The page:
Coronavirus

The UK in a stunning coal-free record 

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The UK’s electricity system goes a month without using coal. Photo credit: National Grid via Flickr.

By Anders Lorenzen

We have previously reported how the UK is leading the industrialised world in ridding itself of coal.

Perhaps the reduction in energy demand due to the coronavirus lock-down has contributed. But nevertheless, new data confirms that the UK, the country which first used coal on a commercial scale as the birthplace of the industrial revolution, has now gone 1 month without burning any coal. 

This makes the UK one of the leading industrialised countries to dispense with coal in its energy system. It will be seen as welcome news, as the country prepares to host the postponed UN climate summit COP26 in 2021.

Data from National Grid, the UK’s grid operator, confirms that the country has not used coal for 767 uninterrupted hours, the longest stretch since 1882. This beats the previous record which was set on the 4th of June 2019.

The new record has come about, due to reduced energy demand combined with high solar output. On the 20th of April, the UK set a new solar energy record, generating more than 9.6 gigawatts (GW).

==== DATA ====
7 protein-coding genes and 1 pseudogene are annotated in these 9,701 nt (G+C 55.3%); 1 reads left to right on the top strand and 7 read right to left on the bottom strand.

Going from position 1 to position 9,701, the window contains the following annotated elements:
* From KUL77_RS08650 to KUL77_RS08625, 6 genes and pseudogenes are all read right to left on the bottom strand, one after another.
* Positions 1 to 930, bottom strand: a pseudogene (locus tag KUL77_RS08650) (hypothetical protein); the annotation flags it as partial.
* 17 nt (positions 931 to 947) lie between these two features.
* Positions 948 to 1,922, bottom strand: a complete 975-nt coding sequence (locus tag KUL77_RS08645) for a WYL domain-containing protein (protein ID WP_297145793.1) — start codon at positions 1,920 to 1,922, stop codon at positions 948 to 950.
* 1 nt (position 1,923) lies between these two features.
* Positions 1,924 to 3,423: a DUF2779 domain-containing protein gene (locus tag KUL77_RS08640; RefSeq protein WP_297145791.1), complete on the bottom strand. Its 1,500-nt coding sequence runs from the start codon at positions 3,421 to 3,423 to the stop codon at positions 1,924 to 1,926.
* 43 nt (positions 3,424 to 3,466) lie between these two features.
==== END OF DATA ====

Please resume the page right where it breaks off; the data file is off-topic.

During the lockdown period schools, shops, factories, restaurants have closed down. And many businesses are operating on reduced capacity. Thus there has been a record low electricity demand. This reduced demand means that low-carbon energy sources are able to make up a bigger share of the overall energy consumption. National Grid has even said that they may have to shut down some wind farms and power plants, in order not to overload the grid. 

This new milestone comes nearly three years down the line after the UK first went 24 hours without using coal. Since then, the UK has shut down all but four remaining coal plants in line with a 2025 ban on burning coal for electricity. Last year coal only made up 2.1% of the UK’s electricity generation. 

However, the UK’s shift away from coal does not come without controversy. This is because some former coal-burning units have been converted to burn biomass instead of coal. Some campaigners say that burning biomass in some cases causes a higher carbon footprint. 

WWF’s Head of Climate Change, Gareth Redmond-King, said about the coal-free record: “We urgently need to end the UK’s contribution to climate change, and this is an important milestone on our journey. This is the birthplace of the Industrial Revolution – we have been burning fossil fuels longer than anybody else, and we have benefited hugely from it. Now we are showing real climate leadership and breaking records for coal-free power, year on year, as we try to build a greener future.”

The Chief Executive of the International Energy Agency, (IEA) Fatih Birol recently said that globally coal is set for its largest decline since World War II. 

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